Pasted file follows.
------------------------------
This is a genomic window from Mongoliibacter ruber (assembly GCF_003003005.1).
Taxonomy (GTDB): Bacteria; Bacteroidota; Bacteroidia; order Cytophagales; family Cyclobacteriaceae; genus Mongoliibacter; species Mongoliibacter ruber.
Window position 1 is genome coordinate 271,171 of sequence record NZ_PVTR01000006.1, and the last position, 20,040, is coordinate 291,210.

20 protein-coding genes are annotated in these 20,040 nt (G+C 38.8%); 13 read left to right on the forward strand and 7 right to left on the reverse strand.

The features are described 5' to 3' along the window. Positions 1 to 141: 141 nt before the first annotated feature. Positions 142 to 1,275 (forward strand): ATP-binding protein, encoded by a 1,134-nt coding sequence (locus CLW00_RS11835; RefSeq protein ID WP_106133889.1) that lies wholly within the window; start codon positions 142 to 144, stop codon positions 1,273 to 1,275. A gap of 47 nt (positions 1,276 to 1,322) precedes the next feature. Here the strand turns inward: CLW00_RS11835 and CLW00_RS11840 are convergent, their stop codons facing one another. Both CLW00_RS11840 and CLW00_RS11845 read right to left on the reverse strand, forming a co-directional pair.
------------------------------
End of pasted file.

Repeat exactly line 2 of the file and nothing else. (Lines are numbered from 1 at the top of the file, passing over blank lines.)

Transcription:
Taxonomy (GTDB): Bacteria; Bacteroidota; Bacteroidia; order Cytophagales; family Cyclobacteriaceae; genus Mongoliibacter; species Mongoliibacter ruber.